Louis C.K. is currently promoting his new film I Love You, Daddy, which tells the story of a powerful man whom a lot of people suspect is a sexual predator. Why would C.K. of all people make such a film? Who knows?
The New York Times interviewed C.K. following the film’s premiere at the Toronto International Film Festival over the weekend. I Love You, Daddy is about a man, played by C.K., who sees his 17-year-old daughter getting approached by a powerful Hollywood director who is rumored to be a pedophile. In describing the meaning behind the movie to interviewer Cara Buckley, C.K. has this to say:
“There are these people in the world that we all talk about, and we want to know that they’re all good or they’re all bad,” Louis C.K. said during an interview Sunday morning at a cafe in downtown Toronto. “The uncomfortable truth is, you never really know. You don’t know anybody. To me, if there was one thing this movie is about, it’s that you don’t know anybody.”
Buckley brings up the sexual harassment rumors—that he has in the past masturbated in front of women comics—that have followed C.K., and he refuses to address “that stuff.” Though as this film’s subject matter indicates, he is willing to play with the themes of power and predatory sex in his art, C.K. still doesn’t seem to think he has any responsibility towards addressing these issues where they might apply to his real life, in public:
“I’m not going to answer to that stuff, because they’re rumors,” Louis C.K. said during the Toronto interview, as he told Vulture last year. But he added on Sunday, “If you actually participate in a rumor, you make it bigger and you make it real.”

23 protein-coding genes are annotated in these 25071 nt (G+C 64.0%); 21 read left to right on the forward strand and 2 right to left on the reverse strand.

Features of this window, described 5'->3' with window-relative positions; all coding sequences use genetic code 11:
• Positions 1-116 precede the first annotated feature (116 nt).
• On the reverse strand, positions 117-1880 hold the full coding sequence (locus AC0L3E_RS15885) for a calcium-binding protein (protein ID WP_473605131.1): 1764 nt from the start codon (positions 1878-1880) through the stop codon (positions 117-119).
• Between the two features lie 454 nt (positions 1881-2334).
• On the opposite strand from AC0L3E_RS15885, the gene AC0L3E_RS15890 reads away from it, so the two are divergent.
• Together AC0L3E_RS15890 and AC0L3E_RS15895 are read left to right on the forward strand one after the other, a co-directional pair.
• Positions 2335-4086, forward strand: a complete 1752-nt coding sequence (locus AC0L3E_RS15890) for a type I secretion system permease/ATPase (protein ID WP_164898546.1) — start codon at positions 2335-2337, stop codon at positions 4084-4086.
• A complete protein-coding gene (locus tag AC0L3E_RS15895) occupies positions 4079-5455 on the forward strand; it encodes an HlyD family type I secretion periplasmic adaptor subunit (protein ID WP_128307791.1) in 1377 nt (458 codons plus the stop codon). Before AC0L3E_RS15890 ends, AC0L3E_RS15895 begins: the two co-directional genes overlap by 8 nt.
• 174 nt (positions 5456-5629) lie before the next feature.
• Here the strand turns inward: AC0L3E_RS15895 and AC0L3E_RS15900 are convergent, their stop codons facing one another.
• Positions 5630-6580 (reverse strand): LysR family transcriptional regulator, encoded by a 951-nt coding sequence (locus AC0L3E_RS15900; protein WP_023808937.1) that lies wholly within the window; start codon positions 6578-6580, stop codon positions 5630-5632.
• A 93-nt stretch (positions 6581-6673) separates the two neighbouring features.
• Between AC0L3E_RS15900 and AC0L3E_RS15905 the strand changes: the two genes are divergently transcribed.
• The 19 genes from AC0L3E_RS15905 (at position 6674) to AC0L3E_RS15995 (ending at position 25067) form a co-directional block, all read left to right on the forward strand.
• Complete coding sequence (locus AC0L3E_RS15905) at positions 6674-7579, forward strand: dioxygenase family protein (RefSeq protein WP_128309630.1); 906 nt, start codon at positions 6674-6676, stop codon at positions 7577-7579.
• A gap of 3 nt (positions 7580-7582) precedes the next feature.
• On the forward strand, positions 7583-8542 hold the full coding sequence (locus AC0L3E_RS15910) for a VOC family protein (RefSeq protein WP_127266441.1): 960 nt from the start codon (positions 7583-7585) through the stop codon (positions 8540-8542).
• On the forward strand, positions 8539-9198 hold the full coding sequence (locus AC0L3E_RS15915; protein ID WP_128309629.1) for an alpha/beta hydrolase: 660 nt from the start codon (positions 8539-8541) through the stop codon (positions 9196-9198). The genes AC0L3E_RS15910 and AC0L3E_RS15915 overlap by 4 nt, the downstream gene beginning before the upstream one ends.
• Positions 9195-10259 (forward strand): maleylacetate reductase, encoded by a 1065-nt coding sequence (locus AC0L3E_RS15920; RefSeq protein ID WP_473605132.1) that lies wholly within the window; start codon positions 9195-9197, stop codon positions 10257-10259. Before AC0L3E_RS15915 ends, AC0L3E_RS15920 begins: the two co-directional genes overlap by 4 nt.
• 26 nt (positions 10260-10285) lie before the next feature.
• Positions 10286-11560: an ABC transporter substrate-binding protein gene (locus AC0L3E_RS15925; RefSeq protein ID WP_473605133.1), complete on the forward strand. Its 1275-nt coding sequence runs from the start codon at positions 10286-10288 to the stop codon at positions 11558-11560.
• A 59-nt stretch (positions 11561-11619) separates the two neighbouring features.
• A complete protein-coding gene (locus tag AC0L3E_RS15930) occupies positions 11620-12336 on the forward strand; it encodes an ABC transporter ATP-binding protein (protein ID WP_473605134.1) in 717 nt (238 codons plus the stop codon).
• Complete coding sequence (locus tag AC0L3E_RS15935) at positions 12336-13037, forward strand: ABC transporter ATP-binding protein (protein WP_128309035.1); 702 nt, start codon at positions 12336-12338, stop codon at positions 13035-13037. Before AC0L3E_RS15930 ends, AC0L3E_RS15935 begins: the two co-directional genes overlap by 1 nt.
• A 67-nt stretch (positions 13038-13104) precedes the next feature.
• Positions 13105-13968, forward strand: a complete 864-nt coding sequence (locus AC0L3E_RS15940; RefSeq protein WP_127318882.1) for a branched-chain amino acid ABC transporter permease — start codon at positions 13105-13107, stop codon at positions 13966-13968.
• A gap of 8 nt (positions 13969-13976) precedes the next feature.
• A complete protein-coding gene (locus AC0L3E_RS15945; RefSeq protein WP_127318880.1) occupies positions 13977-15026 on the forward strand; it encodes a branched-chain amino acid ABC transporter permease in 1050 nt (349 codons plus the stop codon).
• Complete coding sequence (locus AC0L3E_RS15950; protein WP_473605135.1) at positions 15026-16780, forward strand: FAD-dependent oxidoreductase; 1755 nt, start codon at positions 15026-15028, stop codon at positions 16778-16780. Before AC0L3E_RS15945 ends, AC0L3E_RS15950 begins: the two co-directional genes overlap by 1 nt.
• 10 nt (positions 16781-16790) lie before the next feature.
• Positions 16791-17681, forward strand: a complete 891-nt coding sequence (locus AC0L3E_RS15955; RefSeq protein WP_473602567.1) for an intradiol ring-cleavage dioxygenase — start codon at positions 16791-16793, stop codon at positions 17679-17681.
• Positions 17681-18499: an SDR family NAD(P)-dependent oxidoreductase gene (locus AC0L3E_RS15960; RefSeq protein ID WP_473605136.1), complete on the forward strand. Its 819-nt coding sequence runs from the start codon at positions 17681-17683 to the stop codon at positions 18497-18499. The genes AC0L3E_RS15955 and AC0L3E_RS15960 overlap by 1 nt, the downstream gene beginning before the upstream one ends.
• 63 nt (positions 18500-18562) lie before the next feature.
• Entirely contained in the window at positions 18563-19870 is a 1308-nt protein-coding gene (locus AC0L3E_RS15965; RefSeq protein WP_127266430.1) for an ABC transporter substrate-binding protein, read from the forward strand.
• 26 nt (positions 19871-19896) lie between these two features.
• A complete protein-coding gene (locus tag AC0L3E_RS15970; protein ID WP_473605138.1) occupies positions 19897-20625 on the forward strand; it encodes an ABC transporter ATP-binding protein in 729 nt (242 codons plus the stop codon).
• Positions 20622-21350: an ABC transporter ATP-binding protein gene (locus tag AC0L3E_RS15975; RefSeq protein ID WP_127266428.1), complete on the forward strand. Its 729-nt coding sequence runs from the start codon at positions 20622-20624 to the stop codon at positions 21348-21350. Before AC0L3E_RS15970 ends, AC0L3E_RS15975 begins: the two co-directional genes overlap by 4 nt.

So it’s not real? “No.” he responded. “They’re rumors, that’s all that is.”
Plenty of rich, famous men never have to deal directly with rumors of sexual harassment, or even with actual convictions for sex crimes, so not discussing “that stuff” would seem to be a wise choice, career-wise. However, in C.K.’s case, there are still a few people with huge followings who are urging him to speak out. Tig Notaro recently suggested that C.K. needed to talk about the sexual harassment allegations directly, while on a press tour of her own for her show One Mississippi. When asked why his one-time friend (the two no longer speak, according to Notaro) would suggest there was any reality to the stories about him, C.K. didn’t have an answer:
“I don’t know why she said the things she’s said, I really don’t,” he replied, adding, “I don’t think talking about that stuff in the press and having conversations over press lanes is a good idea.”
You can read the rest of the interview here.